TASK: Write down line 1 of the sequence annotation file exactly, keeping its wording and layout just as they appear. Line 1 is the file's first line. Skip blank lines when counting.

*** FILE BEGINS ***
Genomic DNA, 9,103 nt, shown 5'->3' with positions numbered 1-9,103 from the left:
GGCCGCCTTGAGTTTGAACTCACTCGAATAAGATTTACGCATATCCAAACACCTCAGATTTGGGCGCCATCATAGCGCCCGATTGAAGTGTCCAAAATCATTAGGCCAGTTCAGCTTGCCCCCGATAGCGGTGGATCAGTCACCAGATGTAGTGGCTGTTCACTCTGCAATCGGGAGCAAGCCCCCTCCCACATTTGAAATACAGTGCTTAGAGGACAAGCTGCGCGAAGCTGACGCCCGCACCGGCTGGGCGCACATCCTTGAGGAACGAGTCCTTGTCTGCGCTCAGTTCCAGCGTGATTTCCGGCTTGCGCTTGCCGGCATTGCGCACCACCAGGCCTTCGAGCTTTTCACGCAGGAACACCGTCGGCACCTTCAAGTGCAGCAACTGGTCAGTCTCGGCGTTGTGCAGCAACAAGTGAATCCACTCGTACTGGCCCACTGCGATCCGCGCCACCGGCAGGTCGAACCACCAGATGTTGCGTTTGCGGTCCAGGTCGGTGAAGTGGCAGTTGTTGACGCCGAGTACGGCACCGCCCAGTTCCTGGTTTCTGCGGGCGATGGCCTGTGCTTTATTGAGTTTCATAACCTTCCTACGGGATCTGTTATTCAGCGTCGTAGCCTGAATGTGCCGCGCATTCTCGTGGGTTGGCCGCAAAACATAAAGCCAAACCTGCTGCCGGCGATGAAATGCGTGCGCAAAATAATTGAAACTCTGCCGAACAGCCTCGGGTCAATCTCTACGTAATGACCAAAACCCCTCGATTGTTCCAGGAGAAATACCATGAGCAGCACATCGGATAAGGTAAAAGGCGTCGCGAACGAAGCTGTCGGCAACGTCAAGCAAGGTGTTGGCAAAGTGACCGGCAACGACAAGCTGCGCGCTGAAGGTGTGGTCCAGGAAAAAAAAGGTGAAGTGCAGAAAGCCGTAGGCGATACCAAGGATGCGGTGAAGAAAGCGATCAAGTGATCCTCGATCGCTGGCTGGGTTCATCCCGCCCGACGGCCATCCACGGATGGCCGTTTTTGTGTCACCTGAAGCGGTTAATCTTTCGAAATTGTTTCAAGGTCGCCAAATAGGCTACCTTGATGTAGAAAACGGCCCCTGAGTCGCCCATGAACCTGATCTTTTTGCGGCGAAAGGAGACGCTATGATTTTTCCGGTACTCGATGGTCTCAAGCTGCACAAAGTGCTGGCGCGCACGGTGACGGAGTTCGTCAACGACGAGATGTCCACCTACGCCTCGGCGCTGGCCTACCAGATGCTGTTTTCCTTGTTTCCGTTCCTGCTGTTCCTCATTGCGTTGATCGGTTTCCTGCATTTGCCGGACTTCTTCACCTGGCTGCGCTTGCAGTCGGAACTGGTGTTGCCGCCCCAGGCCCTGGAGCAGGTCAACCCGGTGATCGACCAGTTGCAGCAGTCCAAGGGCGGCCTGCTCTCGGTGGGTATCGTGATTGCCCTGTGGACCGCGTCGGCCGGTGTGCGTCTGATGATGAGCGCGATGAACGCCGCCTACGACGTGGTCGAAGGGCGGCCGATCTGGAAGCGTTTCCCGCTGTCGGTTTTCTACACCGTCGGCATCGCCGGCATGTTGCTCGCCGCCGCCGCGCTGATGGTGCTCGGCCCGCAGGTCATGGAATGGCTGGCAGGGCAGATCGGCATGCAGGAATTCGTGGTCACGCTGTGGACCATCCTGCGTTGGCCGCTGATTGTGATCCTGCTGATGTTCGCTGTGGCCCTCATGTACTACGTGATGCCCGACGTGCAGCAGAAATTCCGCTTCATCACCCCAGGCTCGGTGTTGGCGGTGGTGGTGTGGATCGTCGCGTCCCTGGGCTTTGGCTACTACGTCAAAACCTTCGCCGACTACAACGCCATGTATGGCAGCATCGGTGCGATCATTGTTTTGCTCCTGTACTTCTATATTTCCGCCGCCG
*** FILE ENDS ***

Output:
Genomic DNA, 9,103 nt, shown 5'->3' with positions numbered 1-9,103 from the left: